Ryan Howard and Alex Rodriguez. Two formerly fine players who stayed in the game too long and saw their exits become painful to watch. Howard, at his best, was an MVP (2006: 58 HRs, 149 RBIs, .313BA). And hit 198 HRs in 4 years. But in 2016, he could no longer field, run, hit for average, or hit lefties at all. His 2016 totals included 25 homers, but his BA was .196 and he struck out 34% of the time. A-Rod won 3 MVPs and hit 40 HRs 8 times. But his 2015 season was his last gasp. In 2016, he hit .200 with 9 HRs in 225 ABs and had 5 strikeouts per walk. Walking away should have been earlier and easier for both.
Dustin Pedroia. Hustle is spelled: P-E-D-R-O-I-A. Team mate David Ortiz: “He plays the game like nobody I’ve ever seen.” High praise. Injuries limited his effectiveness from late in the 2012 season until 2016. And this year, he returned to his 2008 MVP form producing a .300 BA, 200 hit, 100 RS year. By “coincidence”, the Red Sox had MLB’s finest offense.
Chris Carter and Khris Davis. Two players who epitomize 2016’s offensive strategy: swing hard in case you hit something. The results = Carter: 41 HRs, 206 strikeouts, .222 BA; Davis: 42 HRs, 166 strikeouts, .247 BA. It reminds fans of vintage Adam Dunn (2012: 41 HRs, 222 strikeouts, .204 BA). At his swing-and-miss worst, Babe Ruth was = 1923: 41 HRs, 93 strikeouts, .393. Hank Aaron was = 1967: 39 HRs, 97 strikeouts, .307. Are today’s all-or-nothing hackers paid fairly?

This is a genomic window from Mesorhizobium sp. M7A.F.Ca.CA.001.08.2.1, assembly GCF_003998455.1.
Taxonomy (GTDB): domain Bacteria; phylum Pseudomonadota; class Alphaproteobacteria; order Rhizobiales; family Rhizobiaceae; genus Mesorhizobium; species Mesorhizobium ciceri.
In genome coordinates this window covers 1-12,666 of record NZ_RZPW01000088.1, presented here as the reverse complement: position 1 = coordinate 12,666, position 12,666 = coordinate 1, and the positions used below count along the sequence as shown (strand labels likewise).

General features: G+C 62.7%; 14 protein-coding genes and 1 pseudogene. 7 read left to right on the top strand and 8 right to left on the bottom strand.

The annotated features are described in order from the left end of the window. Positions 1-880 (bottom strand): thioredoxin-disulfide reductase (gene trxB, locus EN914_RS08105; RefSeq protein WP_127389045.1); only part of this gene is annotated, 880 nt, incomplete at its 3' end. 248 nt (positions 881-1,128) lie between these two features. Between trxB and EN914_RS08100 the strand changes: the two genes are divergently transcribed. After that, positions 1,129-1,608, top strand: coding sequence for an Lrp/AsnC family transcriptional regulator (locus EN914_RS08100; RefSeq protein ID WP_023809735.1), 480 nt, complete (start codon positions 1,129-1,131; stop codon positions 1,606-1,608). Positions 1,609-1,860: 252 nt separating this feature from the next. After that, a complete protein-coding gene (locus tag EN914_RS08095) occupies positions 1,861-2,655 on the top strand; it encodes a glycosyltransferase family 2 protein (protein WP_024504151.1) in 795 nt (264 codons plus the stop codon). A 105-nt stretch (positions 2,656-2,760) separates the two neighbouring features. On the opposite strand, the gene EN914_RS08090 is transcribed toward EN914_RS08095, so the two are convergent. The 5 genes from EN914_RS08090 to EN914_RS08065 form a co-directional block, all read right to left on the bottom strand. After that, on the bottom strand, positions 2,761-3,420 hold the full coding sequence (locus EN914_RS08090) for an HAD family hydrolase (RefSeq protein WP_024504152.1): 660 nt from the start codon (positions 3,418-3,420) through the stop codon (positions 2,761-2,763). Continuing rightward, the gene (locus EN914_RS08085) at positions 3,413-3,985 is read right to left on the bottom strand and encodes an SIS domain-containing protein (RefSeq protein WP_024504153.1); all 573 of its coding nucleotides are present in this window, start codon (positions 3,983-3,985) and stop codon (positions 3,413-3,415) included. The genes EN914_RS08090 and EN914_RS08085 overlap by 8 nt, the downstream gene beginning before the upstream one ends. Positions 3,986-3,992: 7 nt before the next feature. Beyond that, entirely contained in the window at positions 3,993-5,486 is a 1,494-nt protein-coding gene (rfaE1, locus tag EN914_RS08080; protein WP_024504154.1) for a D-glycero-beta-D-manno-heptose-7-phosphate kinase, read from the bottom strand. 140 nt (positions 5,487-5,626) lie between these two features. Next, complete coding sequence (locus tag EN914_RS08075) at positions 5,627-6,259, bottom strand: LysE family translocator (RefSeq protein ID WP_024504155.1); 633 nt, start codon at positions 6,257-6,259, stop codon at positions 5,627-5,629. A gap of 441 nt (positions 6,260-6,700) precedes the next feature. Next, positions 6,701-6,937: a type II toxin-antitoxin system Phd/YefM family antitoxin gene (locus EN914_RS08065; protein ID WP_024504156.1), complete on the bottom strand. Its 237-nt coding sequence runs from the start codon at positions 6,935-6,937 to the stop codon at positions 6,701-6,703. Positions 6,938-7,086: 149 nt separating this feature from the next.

Jose Fernandez. As a teenager, he escaped Cuba on his fourth attempt. In high school, his pitching ability became obvious. He was compared to Pedro Martinez and Dwight Gooden. In 2013, playing for the Miami Marlins, he was the NL’s Rookie of the Year. Then, arm trouble required surgery. This season, recovered, he was among leaders in wins, ERA, and strikeouts. His love for baseball was obvious. A team mate said: “His joy lit up the stadium more than lights did.” Florida’s Cuban-American community adored him and a Latin pitching opponent said: “Rest in Peace my beautiful friend.” Baseball lost a young star, and Southern Florida lost a son.
Home Runs. Why so many home runs? There are many theories. Maybe it IS the ball’s construction. But I’ll stick with a simpler explanation –until a better one arrives. 1) Hitters are paid big bucks to hit as many home runs as possible –as long as their BA stays above the Mendoza Line (.200). Their bats are constructed (big sweet spot, narrow handle) to generate power, not bat control. Ever see a picture of a bat from Wee Willie Keeler’s era? Very different. 2) Power pitchers are the desired commodity –not Greg Maddux’s control or Phil Niekro’s knuckle ball. But no matter how fast a pitch is thrown, no pitcher is immune to a gopher ball. Even Aroldis Chapman gave up 2 this year. The conditions create the situation we have: 12 teams hit 200+ home runs in 2016, and 8 players hit 40+ home runs (including Chris Carter with his 41 – 206 – .222 season). But it could be better, or worse, depending upon your desire for home runs. James Shields led MLB giving up 40 home runs this year. In 1986, Bert Blyleven gave up 50.
I’ll be writing about more players in future articles (eg, Mike Trout, Mookie Betts, David Ortiz, Max Scherzer, Jon Lester, and Kyle Hendricks) Even so, I will probably not mention everyone that is of interest to you. But you can make up your own list of players and memories from the 2016 season.
End of Part one. Second, and final, part next time.